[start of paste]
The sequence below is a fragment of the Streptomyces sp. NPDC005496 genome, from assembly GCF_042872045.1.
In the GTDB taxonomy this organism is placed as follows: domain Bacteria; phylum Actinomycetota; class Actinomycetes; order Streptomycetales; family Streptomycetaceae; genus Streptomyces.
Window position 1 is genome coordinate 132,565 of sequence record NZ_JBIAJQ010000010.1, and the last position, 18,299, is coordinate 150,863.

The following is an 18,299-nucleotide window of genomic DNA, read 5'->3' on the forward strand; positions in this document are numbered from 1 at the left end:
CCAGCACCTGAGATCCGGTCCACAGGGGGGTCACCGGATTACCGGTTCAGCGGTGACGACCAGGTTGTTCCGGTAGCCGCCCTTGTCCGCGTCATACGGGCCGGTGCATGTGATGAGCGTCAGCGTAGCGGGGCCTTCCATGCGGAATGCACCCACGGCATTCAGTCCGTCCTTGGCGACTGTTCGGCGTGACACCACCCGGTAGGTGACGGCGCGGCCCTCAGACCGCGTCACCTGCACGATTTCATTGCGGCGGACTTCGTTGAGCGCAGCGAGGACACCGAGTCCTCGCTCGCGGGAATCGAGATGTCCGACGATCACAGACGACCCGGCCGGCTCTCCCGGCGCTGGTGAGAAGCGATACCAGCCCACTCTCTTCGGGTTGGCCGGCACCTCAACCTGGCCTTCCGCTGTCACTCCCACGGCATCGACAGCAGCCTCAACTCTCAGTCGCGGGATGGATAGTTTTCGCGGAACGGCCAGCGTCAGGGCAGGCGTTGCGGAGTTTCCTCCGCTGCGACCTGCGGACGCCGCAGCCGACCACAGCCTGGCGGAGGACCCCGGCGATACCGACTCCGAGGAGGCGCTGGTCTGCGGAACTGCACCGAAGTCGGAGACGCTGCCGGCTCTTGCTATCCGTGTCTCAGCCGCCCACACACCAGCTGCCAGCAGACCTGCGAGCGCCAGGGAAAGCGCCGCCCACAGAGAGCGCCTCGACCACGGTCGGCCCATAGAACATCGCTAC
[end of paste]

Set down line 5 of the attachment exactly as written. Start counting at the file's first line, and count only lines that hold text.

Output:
CCAGCACCTGAGATCCGGTCCACAGGGGGGTCACCGGATTACCGGTTCAGCGGTGACGACCAGGTTGTTCCGGTAGCCGCCCTTGTCCGCGTCATACGGGCCGGTGCATGTGATGAGCGTCAGCGTAGCGGGGCCTTCCATGCGGAATGCACCCACGGCATTCAGTCCGTCCTTGGCGACTGTTCGGCGTGACACCACCCGGTAGGTGACGGCGCGGCCCTCAGACCGCGTCACCTGCACGATTTCATTGCGGCGGACTTCGTTGAGCGCAGCGAGGACACCGAGTCCTCGCTCGCGGGAATCGAGATGTCCGACGATCACAGACGACCCGGCCGGCTCTCCCGGCGCTGGTGAGAAGCGATACCAGCCCACTCTCTTCGGGTTGGCCGGCACCTCAACCTGGCCTTCCGCTGTCACTCCCACGGCATCGACAGCAGCCTCAACTCTCAGTCGCGGGATGGATAGTTTTCGCGGAACGGCCAGCGTCAGGGCAGGCGTTGCGGAGTTTCCTCCGCTGCGACCTGCGGACGCCGCAGCCGACCACAGCCTGGCGGAGGACCCCGGCGATACCGACTCCGAGGAGGCGCTGGTCTGCGGAACTGCACCGAAGTCGGAGACGCTGCCGGCTCTTGCTATCCGTGTCTCAGCCGCCCACACACCAGCTGCCAGCAGACCTGCGAGCGCCAGGGAAAGCGCCGCCCACAGAGAGCGCCTCGACCACGGTCGGCCCATAGAACATCGCTAC